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Written and compiled by Herbert (Herb) Ford, ’54

News Notes

We are proud of the achievements of our alumni family and we encourage you to share yours! Simply submit an update to have yours added to the list.

1930s

Jane (O’Ffill) Pihl, att. ’35-36, has lived long enough to see 16 U.S. presidents live in the White House. That fact, along with her recently turning 100 years of age, has made her the subject of a feature article in the “Record Gazette” newspaper, located in Banning, Calif. In her century-long life journey, Jane has served in medical missionary work with her late husband, Dr. Kern Pihl, in Baghdad, Iraq, and in Peru. What is the reason she has lived more than a century? “Two reasons,” she says, “Love the Lord, and stay healthy.”  

1940s

Retired Seventh-day Adventist pastor and “Your Bible Speaks” radio host Richard E. Tottress, ’43, reached the age of 100 in November 2017. Today he remains active in ministry, and is a colorful figure as he drives himself around Atlanta, Georgia, in his big gold Mercedes automobile. Richard can usually be found every Wednesday afternoon at Atlanta’s Berean Outreach Community Center food distribution center, greeting the participants, and sharing the Gospel message with them. He is the author of the widely-distributed book “Heaven’s Entrance Requirement for the Races.” During his years at PUC, Richard served as the editor of the religion section for the “Campus Chronicle.”

1950s 

Robert M. Johnson, ’53, retired New Testament scholar of the Seventh-day Adventist Theological Seminary at Andrews University, was recently honored at a meeting of the Adventist Society for Religions Studies in San Antonio, Texas, by the publication of a Festschrift, a collection of essays by colleagues, one of the highest tributes scholars may receive for their work. Johnson’s service to his church spans 60 years, and includes Bible teacher at Fresno Adventist Academy; head of the department of religion for the forerunner colleges of Sahmyook University in Korea; acting dean of the graduate School of Religion at Philippine Union College; and New Testament professor at the Seventh-day Adventist Theological Seminary from which he retired in 2002. Throughout his career, Robert has been accompanied and aided in his service by his wife, Madeline (Steele) Johnson, ’55.

Marilyn (Schilling) Rentfro, ’53, after nearly 20 years of service, first in the PUC business office and then at the Loma Linda University School of Medicine, she now lives in “active” retirement in Mariposa, Calif. Recently, Marilyn had to cope with being an evacuee from one of California’s big wildfires, but her day-to-day involvement is with Bangla Hope, an organization devoted to changing the lives of orphans, destitute women, and children in the country of Bangladesh. 

Herbert (Herb) Ford, ’54, former journalism and public relations profesor and PUC vice president, has recently left his Angwin home in favor of semi-retirement on his daughter—Cindy Evans’, ’80—fruit ranch near Exeter, Calif. From a “south campus” office of the Pitcairn Islands Study Center in downtown Visalia, Calif., Ford continues all internet direction and caring for administrative duties of the widely-known PUC research-museum facility, while PUC librarian Katherine Van Arsdale handles all on-site matters of the Center. Ford’s second in-retirement duty continues to be that of writing PUC alumni news notes, and the obituaries of PUC alumni for “ViewPoint” and the web. Ford can be reached at hford@puc.edu, (559) 732-0313, or by snail mail at 303 N. West St., Visalia, CA 93291. All PUC alums are invited to send news of happenings in their lives or obituary information to Ford, or to the PUC alumni office at alumni@puc.edu, or by mail to One Angwin Ave., Angwin, CA 94508.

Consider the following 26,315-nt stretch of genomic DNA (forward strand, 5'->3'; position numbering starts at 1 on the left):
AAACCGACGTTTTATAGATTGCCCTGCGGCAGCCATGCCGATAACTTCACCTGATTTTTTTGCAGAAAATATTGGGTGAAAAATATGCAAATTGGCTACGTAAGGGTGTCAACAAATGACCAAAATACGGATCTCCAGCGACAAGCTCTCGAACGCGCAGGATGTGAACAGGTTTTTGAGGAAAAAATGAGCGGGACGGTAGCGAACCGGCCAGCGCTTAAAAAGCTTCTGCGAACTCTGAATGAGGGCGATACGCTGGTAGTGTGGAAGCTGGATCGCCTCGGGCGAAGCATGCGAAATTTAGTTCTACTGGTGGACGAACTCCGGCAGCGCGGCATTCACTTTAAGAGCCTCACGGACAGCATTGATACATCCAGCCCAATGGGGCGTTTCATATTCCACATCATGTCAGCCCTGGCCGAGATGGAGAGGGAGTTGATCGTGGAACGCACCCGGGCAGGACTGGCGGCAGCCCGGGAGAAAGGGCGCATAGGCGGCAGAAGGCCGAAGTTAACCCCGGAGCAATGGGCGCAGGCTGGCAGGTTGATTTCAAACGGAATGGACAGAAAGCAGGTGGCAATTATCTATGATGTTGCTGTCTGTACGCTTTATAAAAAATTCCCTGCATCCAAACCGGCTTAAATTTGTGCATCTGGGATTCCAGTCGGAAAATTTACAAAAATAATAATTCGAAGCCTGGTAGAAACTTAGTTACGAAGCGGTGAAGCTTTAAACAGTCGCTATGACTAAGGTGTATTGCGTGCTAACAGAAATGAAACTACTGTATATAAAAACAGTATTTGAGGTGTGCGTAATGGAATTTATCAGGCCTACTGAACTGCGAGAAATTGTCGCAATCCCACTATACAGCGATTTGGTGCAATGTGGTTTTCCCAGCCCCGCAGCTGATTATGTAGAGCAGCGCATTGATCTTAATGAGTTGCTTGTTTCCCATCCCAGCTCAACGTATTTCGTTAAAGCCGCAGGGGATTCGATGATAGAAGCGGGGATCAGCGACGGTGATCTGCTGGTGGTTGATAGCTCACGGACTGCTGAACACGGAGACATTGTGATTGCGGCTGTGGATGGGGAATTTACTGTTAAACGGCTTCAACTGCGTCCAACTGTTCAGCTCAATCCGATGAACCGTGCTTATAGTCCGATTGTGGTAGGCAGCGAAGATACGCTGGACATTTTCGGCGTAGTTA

In June, Beth (Loop) Petersen, ’55, who makes her home Glendale, Calif., walked her 56th marathon, the Rock ’n Roll Marathon in San Diego, Calif. Beth is 84-years-old. Her participation in the San Diego event adds miles to the many other marathons, totaling some 30,000 miles, including what she’s walked in the past 30 years. “Being 84-years-old in as good shape as I’m in, my marathon participation encourages others, and because of my experience, they’ve taken up exercising too,” writes Beth.

Though retired from a distinguished teaching career, Nancy Vhymeister, ’58, and her husband Werner have recently given service to several institutions overseas, including the Adventist University of Africa, where Werner was influential in planning for the new university, and where in 2006 Nancy taught the first course offered by the institution.

Joseph Leininger Wheeler, ’59, known to thousands as “America’s Keeper of the Story,” has recently seen the 25th book of his “Christmas in my Heartseries published by the Pacific Press Publishing Association and made available in Adventist Book Centers. Wheeler has edited and compiled 94 books of stories that have sold more than 1.5 million copies. Professor emeritus of English at Washington Adventist University, he is one of America’s leading story anthologizers. He is also a PUC Honored Alumnus and lives in Conifer, Colo., with his wife and publishing partner, Connie.

1960s